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Johan Dahlberg
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A lot of great ideas, thanks guys :D

I usually do all play testing on old business cards. Just hand written stuff, nothing pretty at all. Once the rules are done and tested, that's when I run into problems :P

I like the simplicity of combining free icons with free backgrounds, and I just took the stick figure idea (which I know referred to the play testing stage) quite litterally: my next game will have a playful stick figure design drawn by myself in a painting app on my phone. Super simple, and the silliness of the poor drawings fit the game idea very well. Turning my poor skills into an advantage :)
 
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Brandon Tibbetts
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Google Image Search
 
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kzinti wrote:
I have a subscription to shutterstock.com
That with elementary photoshop skills can get you a good game!



Almost all of these sites have the ability to download comps (versions with a watermark). There are illustrations on there too. Use the "test files" to make your game. If you do decide to sell the game, the publisher will pay for the actual art or change it all anyway.

I am a graphic designer and we do this daily. That's why they have the watermarked versions, to try the images in your layout before you buy.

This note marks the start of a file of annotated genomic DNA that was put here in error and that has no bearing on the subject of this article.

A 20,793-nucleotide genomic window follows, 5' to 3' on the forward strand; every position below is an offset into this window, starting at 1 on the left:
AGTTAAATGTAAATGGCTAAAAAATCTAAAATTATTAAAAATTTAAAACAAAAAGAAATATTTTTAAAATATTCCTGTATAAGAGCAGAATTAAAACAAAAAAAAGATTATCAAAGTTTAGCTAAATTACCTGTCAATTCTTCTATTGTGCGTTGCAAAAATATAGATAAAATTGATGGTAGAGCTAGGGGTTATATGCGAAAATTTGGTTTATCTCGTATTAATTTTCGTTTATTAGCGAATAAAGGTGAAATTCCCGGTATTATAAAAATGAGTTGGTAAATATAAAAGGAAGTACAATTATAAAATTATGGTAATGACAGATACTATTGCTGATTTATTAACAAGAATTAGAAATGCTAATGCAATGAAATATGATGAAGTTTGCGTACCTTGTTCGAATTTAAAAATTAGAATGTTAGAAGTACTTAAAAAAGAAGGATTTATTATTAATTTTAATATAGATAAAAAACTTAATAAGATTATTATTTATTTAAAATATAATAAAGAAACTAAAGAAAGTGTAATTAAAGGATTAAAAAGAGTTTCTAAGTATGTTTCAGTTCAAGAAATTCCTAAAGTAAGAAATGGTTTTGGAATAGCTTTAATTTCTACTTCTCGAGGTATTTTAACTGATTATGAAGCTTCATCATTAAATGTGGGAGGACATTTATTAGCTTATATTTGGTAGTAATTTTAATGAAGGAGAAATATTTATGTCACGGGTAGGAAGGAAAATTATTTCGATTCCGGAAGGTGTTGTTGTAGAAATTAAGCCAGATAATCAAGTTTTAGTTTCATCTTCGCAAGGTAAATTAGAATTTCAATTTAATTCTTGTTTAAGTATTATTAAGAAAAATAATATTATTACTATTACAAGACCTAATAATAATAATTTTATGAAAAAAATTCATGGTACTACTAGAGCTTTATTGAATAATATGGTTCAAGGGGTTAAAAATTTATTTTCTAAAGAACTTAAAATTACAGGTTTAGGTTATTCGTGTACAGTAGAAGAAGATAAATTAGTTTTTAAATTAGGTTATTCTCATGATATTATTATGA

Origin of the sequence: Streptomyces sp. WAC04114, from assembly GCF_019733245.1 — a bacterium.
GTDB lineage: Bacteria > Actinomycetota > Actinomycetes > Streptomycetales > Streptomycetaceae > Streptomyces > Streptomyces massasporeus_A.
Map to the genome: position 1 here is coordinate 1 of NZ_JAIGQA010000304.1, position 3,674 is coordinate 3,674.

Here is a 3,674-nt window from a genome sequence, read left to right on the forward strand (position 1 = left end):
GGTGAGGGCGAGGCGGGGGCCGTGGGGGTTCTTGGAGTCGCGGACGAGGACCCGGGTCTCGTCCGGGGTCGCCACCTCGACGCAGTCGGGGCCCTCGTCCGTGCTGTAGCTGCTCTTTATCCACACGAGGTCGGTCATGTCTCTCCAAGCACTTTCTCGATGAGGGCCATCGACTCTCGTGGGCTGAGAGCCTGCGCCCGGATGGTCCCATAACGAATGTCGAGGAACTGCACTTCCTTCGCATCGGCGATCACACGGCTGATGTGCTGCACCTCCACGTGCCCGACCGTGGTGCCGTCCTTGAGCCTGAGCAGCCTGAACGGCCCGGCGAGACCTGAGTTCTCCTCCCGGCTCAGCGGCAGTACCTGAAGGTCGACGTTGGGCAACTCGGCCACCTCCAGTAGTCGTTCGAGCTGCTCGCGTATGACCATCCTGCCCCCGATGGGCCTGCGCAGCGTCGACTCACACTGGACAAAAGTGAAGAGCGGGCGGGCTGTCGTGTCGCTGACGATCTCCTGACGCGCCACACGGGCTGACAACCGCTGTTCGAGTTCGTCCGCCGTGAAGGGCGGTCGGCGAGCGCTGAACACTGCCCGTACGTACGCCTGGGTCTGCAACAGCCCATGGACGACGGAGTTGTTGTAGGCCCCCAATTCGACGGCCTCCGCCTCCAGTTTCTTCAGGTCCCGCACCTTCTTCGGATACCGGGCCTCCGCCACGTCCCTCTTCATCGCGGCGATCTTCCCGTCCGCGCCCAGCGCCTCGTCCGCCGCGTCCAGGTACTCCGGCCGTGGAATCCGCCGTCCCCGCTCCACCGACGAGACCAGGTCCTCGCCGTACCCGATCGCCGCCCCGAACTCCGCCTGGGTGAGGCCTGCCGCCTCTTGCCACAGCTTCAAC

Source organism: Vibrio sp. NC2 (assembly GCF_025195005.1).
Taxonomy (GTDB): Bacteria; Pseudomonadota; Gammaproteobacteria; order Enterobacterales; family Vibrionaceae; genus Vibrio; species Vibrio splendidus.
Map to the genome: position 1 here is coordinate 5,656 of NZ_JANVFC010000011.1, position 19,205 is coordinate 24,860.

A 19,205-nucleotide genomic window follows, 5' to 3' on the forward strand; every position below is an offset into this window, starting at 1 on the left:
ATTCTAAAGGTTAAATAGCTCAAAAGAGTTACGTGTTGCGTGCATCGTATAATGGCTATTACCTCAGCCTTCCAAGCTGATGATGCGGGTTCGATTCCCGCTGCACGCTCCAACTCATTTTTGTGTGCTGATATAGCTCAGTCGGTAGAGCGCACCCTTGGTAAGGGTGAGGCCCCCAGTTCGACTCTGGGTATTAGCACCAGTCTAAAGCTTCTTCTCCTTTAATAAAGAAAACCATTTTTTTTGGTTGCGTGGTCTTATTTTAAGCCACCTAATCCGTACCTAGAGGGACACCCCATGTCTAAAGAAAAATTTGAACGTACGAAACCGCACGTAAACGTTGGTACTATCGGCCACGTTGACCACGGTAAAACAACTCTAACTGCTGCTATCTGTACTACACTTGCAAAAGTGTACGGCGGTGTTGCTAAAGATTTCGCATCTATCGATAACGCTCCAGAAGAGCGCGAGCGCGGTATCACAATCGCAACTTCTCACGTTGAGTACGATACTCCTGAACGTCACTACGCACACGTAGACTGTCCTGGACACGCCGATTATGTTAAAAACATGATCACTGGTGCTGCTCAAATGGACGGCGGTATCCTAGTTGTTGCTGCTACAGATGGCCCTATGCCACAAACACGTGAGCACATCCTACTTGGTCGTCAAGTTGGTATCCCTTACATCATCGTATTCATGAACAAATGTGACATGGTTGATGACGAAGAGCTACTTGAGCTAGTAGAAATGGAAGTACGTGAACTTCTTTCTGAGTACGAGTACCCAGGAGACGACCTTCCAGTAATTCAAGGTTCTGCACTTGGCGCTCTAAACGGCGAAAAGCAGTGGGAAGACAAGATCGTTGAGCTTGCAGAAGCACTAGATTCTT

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Filip Baranowski
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Jozii wrote:


I usually do all play testing on old business cards. Just hand written stuff, nothing pretty at all. Once the rules are done and tested, that's when I run into problems



For cards I recommend printing the core layout (name, icons, effects, without an artwork) on a normal printer paper. Make the card 2,5 x 3,5 inch. Than just cut it out and put into thick CCG sleeves.

I use that for testing all the time.
 
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Paithan Oxo
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I recently created my own game on a prototype level. I used images from thenounproject.com and a little photoshop skill to make it. It works well, but if you plan to sell any games I'm not sure it's the way to go. Just thought I would suggest it if you are only doing it for fun.
 
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toku42 wrote: